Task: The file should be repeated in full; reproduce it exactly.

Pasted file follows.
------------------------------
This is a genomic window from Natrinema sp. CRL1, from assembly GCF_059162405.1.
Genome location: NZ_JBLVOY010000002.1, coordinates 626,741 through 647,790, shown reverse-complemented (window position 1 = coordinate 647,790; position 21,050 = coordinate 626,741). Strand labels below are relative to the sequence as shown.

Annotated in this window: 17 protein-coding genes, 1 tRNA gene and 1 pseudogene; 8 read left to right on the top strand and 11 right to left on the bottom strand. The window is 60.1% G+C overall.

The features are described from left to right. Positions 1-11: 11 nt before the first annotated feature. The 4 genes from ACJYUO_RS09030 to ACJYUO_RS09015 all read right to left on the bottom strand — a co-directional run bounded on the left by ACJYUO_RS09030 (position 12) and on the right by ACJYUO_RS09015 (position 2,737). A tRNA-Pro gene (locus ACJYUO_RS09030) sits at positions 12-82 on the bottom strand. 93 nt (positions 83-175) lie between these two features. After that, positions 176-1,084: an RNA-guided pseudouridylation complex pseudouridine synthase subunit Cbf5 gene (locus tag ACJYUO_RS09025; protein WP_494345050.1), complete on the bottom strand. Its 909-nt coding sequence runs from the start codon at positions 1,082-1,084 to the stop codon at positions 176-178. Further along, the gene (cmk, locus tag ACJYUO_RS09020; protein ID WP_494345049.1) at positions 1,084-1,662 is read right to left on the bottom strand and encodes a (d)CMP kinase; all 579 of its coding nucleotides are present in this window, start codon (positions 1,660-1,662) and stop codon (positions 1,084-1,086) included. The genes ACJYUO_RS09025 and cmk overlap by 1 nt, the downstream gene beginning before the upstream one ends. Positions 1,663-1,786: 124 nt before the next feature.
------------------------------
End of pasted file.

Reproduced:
This is a genomic window from Natrinema sp. CRL1, from assembly GCF_059162405.1.
Genome location: NZ_JBLVOY010000002.1, coordinates 626,741 through 647,790, shown reverse-complemented (window position 1 = coordinate 647,790; position 21,050 = coordinate 626,741). Strand labels below are relative to the sequence as shown.

Annotated in this window: 17 protein-coding genes, 1 tRNA gene and 1 pseudogene; 8 read left to right on the top strand and 11 right to left on the bottom strand. The window is 60.1% G+C overall.

The features are described from left to right. Positions 1-11: 11 nt before the first annotated feature. The 4 genes from ACJYUO_RS09030 to ACJYUO_RS09015 all read right to left on the bottom strand — a co-directional run bounded on the left by ACJYUO_RS09030 (position 12) and on the right by ACJYUO_RS09015 (position 2,737). A tRNA-Pro gene (locus ACJYUO_RS09030) sits at positions 12-82 on the bottom strand. 93 nt (positions 83-175) lie between these two features. After that, positions 176-1,084: an RNA-guided pseudouridylation complex pseudouridine synthase subunit Cbf5 gene (locus tag ACJYUO_RS09025; protein WP_494345050.1), complete on the bottom strand. Its 909-nt coding sequence runs from the start codon at positions 1,082-1,084 to the stop codon at positions 176-178. Further along, the gene (cmk, locus tag ACJYUO_RS09020; protein ID WP_494345049.1) at positions 1,084-1,662 is read right to left on the bottom strand and encodes a (d)CMP kinase; all 579 of its coding nucleotides are present in this window, start codon (positions 1,660-1,662) and stop codon (positions 1,084-1,086) included. The genes ACJYUO_RS09025 and cmk overlap by 1 nt, the downstream gene beginning before the upstream one ends. Positions 1,663-1,786: 124 nt before the next feature.